Raleigh, N.C. —
- Electric cooperatives reporting 270,000 outages as of 11 a.m. Sunday.
- Eastern-based co-ops navigating road washout, flooding and debris to reach restoration points.
- Cooperatives working with transmission providers to make sure those high-voltage lines can be reenergized quickly.
RALEIGH, N.C. (Oct. 9, 2016, 11 a.m.) – With gusty winds lingering, North Carolina’s Electric Cooperatives, the 26 locally owned and operated cooperative businesses from the mountains to the coast, are continuing to see outage numbers rise. Outages caused by Hurricane Matthew extended from central North Carolina to southern, eastern and coastal communities. Cooperatives located on the western side of central North Carolina see conditions improving and are making significant restoration progress, but it’s slow going for cooperatives in southern and eastern communities.
Road conditions in southeastern North Carolina are treacherous. Many roads have been washed out or flooded, and they are also littered with debris and fallen trees. Electric cooperative line crews are having to navigate these dangerous, complicated conditions before they can reach restoration points, and it is expected this effort will last several days if not longer.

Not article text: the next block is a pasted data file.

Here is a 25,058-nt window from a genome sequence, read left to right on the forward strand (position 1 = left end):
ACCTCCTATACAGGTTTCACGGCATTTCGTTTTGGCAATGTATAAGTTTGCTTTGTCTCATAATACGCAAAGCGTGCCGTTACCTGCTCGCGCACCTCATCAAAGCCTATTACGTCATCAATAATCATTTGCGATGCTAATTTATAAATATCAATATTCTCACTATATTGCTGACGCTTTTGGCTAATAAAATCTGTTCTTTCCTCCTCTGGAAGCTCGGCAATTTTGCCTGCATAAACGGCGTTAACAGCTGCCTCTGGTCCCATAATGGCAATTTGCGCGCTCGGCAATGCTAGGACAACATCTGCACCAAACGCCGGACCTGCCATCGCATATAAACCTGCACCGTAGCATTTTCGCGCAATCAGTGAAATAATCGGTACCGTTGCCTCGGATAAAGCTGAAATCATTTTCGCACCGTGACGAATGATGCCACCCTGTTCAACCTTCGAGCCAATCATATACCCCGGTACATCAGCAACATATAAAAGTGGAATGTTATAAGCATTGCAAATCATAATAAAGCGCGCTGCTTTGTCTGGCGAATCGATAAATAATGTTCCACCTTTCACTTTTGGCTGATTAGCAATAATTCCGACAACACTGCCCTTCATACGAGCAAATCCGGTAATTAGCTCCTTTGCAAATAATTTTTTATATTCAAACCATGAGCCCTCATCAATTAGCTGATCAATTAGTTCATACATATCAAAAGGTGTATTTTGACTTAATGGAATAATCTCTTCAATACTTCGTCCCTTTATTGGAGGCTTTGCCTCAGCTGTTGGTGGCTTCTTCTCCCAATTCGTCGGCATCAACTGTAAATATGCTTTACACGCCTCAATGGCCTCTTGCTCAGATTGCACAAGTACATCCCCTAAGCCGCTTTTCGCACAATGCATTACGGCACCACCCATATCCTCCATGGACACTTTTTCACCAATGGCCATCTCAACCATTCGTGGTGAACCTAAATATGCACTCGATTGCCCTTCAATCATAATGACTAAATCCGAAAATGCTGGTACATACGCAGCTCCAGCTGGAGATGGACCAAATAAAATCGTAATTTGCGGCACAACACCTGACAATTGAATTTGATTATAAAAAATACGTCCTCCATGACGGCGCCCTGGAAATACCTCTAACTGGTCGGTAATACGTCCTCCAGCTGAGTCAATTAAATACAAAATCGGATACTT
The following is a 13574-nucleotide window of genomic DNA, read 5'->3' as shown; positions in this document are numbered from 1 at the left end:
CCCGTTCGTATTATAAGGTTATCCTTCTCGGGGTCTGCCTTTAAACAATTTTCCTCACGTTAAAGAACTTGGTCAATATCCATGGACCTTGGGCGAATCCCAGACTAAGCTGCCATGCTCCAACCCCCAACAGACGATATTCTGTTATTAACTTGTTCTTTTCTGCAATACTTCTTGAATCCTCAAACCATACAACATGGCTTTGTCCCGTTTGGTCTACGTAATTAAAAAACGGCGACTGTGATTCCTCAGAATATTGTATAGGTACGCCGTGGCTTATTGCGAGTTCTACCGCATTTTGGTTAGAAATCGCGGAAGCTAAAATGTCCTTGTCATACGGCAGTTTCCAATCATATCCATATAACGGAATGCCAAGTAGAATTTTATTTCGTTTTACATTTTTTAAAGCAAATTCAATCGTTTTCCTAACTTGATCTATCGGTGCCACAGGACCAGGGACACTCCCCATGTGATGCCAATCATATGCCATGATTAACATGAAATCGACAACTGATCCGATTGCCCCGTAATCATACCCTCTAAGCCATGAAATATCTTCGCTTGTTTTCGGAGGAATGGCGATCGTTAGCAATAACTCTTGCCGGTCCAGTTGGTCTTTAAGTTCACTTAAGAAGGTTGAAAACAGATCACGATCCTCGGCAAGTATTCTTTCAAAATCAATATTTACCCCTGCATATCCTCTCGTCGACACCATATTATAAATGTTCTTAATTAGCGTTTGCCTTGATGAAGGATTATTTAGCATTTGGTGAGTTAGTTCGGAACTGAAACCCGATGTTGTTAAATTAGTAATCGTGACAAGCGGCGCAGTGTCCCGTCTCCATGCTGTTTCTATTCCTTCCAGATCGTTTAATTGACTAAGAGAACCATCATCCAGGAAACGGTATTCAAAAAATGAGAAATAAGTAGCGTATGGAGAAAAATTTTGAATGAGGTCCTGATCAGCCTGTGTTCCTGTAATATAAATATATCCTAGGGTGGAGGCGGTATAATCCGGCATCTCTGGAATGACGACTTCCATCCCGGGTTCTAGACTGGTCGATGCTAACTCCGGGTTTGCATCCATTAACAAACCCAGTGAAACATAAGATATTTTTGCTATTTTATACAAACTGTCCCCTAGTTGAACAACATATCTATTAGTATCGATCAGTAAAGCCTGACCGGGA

Many outages are transmission-based, and the electric cooperatives are working with transmission service providers to make sure those high-voltage service lines are restored as quickly as possible. When transmission outages are restored, the cooperatives will be able to re-energize affected substations and bring service back to a significant portion of cooperative members.
We thank electric cooperative members for their patience; getting your power back on is our priority, and we will get it done as safely and quickly as possible. North Carolina’s electric cooperatives’ line personnel are joined by 175 additional linemen from Kentucky, Maryland, Pennsylvania and Virginia.
North Carolina’s 26 electric cooperatives collectively serve approximately 2.5 million people in 93 of the state’s 100 counties.Six electric cooperatives serve 16 North Carolina beaches, and many more serve hundreds of thousands of homes and businesses in other parts of eastern North Carolina.